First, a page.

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Pain

Well, we really haven’t talked much about pain yet, have we?  From the start I want to point out that in a normal functioning, healthy body, pain is probably not the evil villain we make it out to be.  Pain serves a very important purpose – it alerts our body that something is wrong and threatening to harm our body and forces us to stop whatever it is that is about to damage our body, whether we are about to burn our bodies or if we are working them to the point our joints are about to experience damage.  It also can alert us to get something checked out before more serious conditions develop.
Viewed from a slightly different perspective, let’s imagine a world
where we have our same bodies, subject to deterioration, only let’s imagine we can’t feel pain.  So when we go about a normal day’s work, when
we would start to feel pain we would not. You’re probably already thinking about how much more work you would get done.  Now I want you to guess how long you think this could go on before you would have broken bones and totally wore out joints, etc.  Do you get the picture?

Let’s notice one way the body processes pain.  Your body has various receptors, or sensors, in its tissues which send information about the body to the brain.  Two such receptors are mechanoreceptors and nociceptors. To give a simple explanation, Mechanoreceptors tell the brain where the body is in space.  When you move your arm with your eyes closed, you don’t need to open your eyes to tell you what position your arm is in; your body already knows that thanks to your mechanoreceptorsNociceptors, on the other hand, are free nerve endings that fire off a message when the body is exposed to noxious or harmful stimuli.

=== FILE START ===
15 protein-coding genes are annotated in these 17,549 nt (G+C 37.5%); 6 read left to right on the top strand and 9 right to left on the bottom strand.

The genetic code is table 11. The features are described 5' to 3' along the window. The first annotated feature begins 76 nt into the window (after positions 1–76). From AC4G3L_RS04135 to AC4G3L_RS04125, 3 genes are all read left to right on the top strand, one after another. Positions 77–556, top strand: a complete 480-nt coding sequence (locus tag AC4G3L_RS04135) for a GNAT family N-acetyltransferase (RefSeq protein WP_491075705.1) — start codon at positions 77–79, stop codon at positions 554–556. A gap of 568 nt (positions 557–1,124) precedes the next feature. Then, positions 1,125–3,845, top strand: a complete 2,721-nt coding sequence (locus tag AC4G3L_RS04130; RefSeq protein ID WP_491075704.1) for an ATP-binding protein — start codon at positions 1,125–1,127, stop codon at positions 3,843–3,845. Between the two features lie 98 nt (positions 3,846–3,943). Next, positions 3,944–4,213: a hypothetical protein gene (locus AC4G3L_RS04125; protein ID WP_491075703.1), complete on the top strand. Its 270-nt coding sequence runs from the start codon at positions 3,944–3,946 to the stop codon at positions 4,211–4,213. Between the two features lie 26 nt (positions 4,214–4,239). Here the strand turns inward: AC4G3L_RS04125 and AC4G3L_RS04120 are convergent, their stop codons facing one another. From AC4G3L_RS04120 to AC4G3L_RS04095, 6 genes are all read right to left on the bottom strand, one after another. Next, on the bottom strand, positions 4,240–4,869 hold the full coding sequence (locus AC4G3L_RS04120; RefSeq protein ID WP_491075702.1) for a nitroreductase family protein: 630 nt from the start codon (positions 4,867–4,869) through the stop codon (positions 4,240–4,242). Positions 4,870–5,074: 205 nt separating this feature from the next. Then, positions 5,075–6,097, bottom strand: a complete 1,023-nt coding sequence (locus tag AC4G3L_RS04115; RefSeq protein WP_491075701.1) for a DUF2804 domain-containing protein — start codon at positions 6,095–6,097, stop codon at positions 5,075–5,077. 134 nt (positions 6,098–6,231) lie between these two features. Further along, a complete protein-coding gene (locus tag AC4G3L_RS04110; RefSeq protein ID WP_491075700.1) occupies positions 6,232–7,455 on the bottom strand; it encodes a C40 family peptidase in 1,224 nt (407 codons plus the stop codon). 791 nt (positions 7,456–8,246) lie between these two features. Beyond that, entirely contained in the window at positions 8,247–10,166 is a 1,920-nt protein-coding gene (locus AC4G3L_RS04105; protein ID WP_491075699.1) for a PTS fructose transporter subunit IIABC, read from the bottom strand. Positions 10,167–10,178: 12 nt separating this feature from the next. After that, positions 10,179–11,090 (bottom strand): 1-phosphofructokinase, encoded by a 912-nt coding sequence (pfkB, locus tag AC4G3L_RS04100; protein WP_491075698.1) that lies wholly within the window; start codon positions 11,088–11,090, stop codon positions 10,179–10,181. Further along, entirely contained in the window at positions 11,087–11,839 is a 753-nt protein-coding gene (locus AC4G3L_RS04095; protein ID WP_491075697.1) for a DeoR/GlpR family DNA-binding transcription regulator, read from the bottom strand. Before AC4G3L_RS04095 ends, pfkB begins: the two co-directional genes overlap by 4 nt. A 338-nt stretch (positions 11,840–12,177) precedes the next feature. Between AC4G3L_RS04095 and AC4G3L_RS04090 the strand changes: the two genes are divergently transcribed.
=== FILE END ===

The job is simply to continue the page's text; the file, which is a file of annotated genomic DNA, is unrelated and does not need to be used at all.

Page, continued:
The firing of a nociceptor, called nociception does not always result in
the body feeling pain.  This is because the nociceptive activity must travel all the way up a certain tract in your spinal cord (called the spinothalamic
tract), and enter the brainstem before the brain recognizes it as pain.  If the nociceptors are inhibited, or shut down before entering the brainstem, there are no symptoms.  In fact, I read one statistic that mentioned 90% of all nociceptor activity never reaches the brain.  This is because there are specific criteria or factors that determine whether nociception ever reaches the brainstem and becomes pain.  The major factors are the intensity of the stimulus, the duration of the stimulus, and something called inhibition.

I mentioned mechanoreceptors with nociceptors for a reason.  This is because the signals from mechanoreceptors compete with nociceptors. You probably knew this for a long time, only you didn’t think about it in this way.  Let me illustrate.  Have you ever hit your finger with a hammer?  Did you find yourself shaking that finger afterwards?  That’s because when you caused your mechanoreceptors to fire by shaking your hurt finger, you didn’t feel the pain. You caused the duration of the mechanoreception to exceed the duration of the nociception.

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